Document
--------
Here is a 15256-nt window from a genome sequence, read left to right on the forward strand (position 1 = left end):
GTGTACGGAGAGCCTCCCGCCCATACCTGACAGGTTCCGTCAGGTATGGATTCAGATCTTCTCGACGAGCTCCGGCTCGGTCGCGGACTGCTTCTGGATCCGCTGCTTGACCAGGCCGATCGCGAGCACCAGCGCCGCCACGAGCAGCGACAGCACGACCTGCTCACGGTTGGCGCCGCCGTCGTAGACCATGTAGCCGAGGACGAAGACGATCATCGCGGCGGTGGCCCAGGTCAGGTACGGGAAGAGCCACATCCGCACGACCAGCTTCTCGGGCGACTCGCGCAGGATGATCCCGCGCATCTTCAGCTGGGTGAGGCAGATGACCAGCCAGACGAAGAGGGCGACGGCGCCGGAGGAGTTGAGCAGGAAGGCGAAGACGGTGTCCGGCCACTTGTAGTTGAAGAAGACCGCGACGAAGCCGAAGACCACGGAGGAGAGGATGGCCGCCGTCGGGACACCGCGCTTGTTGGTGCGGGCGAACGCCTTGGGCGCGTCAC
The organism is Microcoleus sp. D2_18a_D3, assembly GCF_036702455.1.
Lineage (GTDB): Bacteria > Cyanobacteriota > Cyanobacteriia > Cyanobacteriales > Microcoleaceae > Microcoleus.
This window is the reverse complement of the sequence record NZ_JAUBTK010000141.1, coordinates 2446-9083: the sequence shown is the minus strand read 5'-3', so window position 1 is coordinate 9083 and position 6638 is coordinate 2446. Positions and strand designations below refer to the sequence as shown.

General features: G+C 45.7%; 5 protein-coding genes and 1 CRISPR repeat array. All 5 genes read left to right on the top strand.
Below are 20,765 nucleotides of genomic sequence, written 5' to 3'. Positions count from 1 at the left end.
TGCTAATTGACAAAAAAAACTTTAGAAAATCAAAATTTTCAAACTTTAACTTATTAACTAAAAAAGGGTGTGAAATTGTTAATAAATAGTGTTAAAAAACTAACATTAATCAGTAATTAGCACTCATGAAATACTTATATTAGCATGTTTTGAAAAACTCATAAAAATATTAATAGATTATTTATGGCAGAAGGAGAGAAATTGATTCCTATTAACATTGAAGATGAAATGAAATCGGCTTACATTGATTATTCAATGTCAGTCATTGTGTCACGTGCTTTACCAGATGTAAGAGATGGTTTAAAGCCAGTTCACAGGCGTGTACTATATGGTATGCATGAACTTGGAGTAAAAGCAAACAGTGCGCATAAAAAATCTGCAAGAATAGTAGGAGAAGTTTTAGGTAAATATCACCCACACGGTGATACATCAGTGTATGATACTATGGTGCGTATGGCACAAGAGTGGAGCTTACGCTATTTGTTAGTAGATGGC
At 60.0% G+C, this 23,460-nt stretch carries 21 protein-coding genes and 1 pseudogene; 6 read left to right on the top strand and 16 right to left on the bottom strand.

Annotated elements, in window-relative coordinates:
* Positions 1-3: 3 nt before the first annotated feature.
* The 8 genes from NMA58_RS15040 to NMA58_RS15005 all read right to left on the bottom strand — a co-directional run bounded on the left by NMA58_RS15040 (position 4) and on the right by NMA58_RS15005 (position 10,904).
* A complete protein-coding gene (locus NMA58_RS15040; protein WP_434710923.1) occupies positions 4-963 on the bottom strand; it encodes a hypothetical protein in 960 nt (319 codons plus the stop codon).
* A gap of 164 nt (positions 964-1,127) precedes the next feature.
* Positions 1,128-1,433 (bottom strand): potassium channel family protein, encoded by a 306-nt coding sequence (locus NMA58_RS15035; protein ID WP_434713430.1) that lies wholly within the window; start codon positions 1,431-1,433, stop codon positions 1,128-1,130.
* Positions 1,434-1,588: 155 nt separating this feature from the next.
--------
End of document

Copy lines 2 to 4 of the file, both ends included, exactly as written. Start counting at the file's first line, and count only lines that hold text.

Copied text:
GTGTACGGAGAGCCTCCCGCCCATACCTGACAGGTTCCGTCAGGTATGGATTCAGATCTTCTCGACGAGCTCCGGCTCGGTCGCGGACTGCTTCTGGATCCGCTGCTTGACCAGGCCGATCGCGAGCACCAGCGCCGCCACGAGCAGCGACAGCACGACCTGCTCACGGTTGGCGCCGCCGTCGTAGACCATGTAGCCGAGGACGAAGACGATCATCGCGGCGGTGGCCCAGGTCAGGTACGGGAAGAGCCACATCCGCACGACCAGCTTCTCGGGCGACTCGCGCAGGATGATCCCGCGCATCTTCAGCTGGGTGAGGCAGATGACCAGCCAGACGAAGAGGGCGACGGCGCCGGAGGAGTTGAGCAGGAAGGCGAAGACGGTGTCCGGCCACTTGTAGTTGAAGAAGACCGCGACGAAGCCGAAGACCACGGAGGAGAGGATGGCCGCCGTCGGGACACCGCGCTTGTTGGTGCGGGCGAACGCCTTGGGCGCGTCAC
The organism is Microcoleus sp. D2_18a_D3, assembly GCF_036702455.1.
Lineage (GTDB): Bacteria > Cyanobacteriota > Cyanobacteriia > Cyanobacteriales > Microcoleaceae > Microcoleus.